# How to understand the two definitions of path algebra?

Let $Q=(Q_{0},Q_{1},h,t)$ be a finite quiver where $Q_{0}$ are the vertices, $Q_{1}$ the arrows and we have two maps $h: Q_{1} \rightarrow Q_{0}$ (head) and $t: Q_{1} \rightarrow Q_{0}$ (tail). Fix a field $K$ and associative to $Q$ two vector spaces $R=K^{Q_{0}}$ and $A=K^{Q_{1}}$ i.e vector spaces consisting of $K$-valued functions on $Q_{0}$ and $Q_{1}$ respectively. Then the path algebra of $Q$ is defined as the tensor algebra $$R\langle A\rangle=\bigoplus_{d=0}^{\infty}A^d$$ You can see more details in Derksen, Weyman, Zelevinsky's first paper about quivers with potentials: http://arxiv.org/abs/0704.0649 at the beginning of section two.

But I know the path algebra $KQ$ of $Q$ is the K-algebra whose underlying K-vector space has as its basis the set of all paths and multiplication given by concatenation of paths.

My question is how to understand the two def. are equivalent? Whether Derksen, Weyman, Zelevinsky define the path algebra as the tensor algebra firstly? If not ,who can give me some related papers?

## 1 Answer

Both definitions are equivalent. To see this, consider the following decomposition of the path algebra $KQ$. Let us call $P(Q)$ the set of all paths of $Q$ and $P_n(Q)$ the set of all paths of length $n$, that is, compositions of $n$ arrows. We think of elements of $Q_0$ as paths of length $0$. It should be clear that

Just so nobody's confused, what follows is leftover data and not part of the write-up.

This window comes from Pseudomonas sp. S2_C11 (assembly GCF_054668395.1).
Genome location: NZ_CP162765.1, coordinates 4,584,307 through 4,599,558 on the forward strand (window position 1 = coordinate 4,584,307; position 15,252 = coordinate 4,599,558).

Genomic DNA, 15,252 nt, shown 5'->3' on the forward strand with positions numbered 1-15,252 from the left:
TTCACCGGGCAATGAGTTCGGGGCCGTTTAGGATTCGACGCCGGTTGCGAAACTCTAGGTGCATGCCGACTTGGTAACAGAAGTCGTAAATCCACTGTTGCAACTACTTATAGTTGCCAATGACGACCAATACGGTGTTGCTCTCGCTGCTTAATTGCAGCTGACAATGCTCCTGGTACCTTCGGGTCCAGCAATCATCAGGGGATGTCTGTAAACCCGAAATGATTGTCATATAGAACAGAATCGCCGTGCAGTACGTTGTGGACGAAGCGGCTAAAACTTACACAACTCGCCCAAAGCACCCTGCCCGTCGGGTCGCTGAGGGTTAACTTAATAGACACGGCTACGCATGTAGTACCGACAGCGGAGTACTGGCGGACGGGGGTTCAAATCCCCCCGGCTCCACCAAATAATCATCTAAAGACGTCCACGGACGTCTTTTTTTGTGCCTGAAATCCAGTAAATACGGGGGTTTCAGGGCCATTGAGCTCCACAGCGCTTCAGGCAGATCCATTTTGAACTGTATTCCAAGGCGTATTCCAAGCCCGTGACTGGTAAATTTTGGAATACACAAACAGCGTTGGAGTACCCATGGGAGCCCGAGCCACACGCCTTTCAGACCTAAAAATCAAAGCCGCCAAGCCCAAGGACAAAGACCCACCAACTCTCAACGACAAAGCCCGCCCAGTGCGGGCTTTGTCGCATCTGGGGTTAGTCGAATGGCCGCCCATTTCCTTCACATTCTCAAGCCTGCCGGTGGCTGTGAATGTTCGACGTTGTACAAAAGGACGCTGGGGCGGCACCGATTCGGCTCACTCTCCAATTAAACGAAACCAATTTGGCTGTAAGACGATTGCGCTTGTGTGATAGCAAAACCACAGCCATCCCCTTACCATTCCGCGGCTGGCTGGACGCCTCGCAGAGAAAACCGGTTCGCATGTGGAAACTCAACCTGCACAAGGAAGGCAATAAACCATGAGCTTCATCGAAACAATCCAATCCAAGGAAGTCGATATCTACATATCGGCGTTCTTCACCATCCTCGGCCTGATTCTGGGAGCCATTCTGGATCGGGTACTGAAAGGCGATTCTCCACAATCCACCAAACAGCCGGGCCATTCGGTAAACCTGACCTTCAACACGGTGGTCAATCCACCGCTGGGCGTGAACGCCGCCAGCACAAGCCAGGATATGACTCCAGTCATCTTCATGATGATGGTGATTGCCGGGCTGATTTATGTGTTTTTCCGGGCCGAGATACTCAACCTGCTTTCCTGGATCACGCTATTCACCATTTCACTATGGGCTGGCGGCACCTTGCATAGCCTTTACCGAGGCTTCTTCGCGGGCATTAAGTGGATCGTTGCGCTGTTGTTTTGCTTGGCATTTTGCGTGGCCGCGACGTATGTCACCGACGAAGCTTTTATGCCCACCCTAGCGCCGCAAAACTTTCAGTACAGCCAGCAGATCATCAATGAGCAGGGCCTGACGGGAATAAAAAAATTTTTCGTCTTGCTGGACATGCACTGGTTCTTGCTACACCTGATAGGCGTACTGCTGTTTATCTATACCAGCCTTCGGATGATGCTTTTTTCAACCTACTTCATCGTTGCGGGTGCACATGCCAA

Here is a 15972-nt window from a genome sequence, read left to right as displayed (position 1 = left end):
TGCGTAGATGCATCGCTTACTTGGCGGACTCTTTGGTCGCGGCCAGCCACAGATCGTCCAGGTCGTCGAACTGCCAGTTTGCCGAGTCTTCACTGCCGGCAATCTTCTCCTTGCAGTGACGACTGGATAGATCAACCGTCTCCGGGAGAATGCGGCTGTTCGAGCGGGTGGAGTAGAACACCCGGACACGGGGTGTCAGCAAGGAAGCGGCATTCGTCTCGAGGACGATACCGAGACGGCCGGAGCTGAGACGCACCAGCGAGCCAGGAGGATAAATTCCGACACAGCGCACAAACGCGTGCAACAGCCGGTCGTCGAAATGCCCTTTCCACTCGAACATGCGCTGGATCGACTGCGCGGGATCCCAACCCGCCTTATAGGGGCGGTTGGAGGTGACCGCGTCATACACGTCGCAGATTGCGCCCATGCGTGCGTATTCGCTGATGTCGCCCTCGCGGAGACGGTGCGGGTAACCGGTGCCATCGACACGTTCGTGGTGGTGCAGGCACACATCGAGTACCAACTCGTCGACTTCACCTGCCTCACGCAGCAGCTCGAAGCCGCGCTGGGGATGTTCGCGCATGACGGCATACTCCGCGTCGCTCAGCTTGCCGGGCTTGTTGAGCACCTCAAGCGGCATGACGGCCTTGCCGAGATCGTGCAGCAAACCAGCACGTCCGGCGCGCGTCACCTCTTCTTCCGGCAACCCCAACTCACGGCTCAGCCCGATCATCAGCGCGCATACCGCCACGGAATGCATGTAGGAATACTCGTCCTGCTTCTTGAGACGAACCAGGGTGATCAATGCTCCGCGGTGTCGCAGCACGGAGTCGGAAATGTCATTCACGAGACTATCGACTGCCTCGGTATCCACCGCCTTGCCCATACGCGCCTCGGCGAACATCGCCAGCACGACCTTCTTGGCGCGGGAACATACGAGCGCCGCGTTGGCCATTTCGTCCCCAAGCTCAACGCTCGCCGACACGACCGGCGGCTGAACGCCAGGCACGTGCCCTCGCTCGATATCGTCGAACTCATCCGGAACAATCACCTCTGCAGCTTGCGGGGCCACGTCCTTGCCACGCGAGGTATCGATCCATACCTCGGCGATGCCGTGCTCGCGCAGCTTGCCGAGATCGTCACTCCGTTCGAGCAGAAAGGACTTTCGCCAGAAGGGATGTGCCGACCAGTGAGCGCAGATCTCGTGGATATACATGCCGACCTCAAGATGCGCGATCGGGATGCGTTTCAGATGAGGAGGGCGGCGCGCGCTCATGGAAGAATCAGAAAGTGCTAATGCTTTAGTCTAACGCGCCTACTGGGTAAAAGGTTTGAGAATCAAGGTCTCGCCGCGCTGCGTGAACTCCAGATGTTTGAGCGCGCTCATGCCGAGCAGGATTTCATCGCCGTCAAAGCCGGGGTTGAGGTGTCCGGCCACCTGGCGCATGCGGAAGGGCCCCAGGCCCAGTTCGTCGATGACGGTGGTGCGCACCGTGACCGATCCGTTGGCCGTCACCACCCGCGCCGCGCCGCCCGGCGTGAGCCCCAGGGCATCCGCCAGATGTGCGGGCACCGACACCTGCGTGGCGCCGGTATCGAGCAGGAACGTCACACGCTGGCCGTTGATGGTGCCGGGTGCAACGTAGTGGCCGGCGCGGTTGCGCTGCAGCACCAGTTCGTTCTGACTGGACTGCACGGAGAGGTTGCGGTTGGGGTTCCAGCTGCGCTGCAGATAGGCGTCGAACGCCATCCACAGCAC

$$P(Q) = \coprod_{n=0}^{\infty} P_n(Q)$$

where $\amalg$ denotes the disjoint union of sets. Since $KQ$ is the $K$-vector space with basis $P(Q)$, we have

$$KQ \cong \bigoplus_{n=0}^{\infty} K P_n(Q)$$

where $KP_n(Q)$ is the $K$-vector space with basis $P_n(Q)$. Now let us see that $KP_n(Q)$ corresponds to $A^n$ in your notation.

First of all, you have to realize that $A^n$ is short for the tensor product of $n$ copies of $A$ over $R$, that is:

$$A \otimes_R \ldots \otimes_R A$$

When $n=0$, this is $R$ by convention. Note that the structure of $A$ as a left and right $R$-module is described in that paper. Now consider the map of $K$-vector spaces defined on the basis

$$KP_n(Q) \to A^n$$

$$(f_1,\ldots,f_n) \mapsto f_n^* \otimes f_{n-1}^* \otimes \ldots \otimes f_1^*$$

where $f_i^* \colon Q_1 \to K$ takes the value $1$ in $f_i$ and $0$ in the rest of elements of $Q_1$. My notation $(f_1,\ldots,f_n)$ here means an $n$-tuple of elements of $Q_1$ with $h(f_i)=t(f_{i+1})$. It is not hard to check that this map is well defined and surjective. Then you can check that both $K$-vector spaces have the same dimension and so it is an isomorphism of $K$-vector spaces (or check injectivity by hand). The case $n=0$ is a bit different, just send an element of $Q_0$ to its dual.

All of these isomorphisms together give you an isomorphism $KQ \to R\langle A \rangle$ of $K$-vector spaces. You would also have to check that it is a map of algebras, but it is not hard. If you have problems with that, let me know and I can write more details.

• Thank you very much. Good idea, beautiful proof. It is easy to understand. If we check that two vector spaces satisfy the compatible with the multiplication, whether it can guarantee the isomorphism is a map of algebras? May 27, 2017 at 2:18
• can you show me why it is a well definied? May 27, 2017 at 3:54
• Yes, if you have a map of $K$-algebras which is an isomorphism as a map of $K$-vector spaces, then it is an isomorphism of $K$-algebras. That is, the inverse is automatically a map of $K$-algebras. May 27, 2017 at 15:11
• As for why it is well defined, to define a $K$-linear map on a $K$-vector space it suffices to define it on a basis. And the image of $(f_1,\ldots,f_n)$ is an element of $A^n$, so that's it. May 27, 2017 at 15:14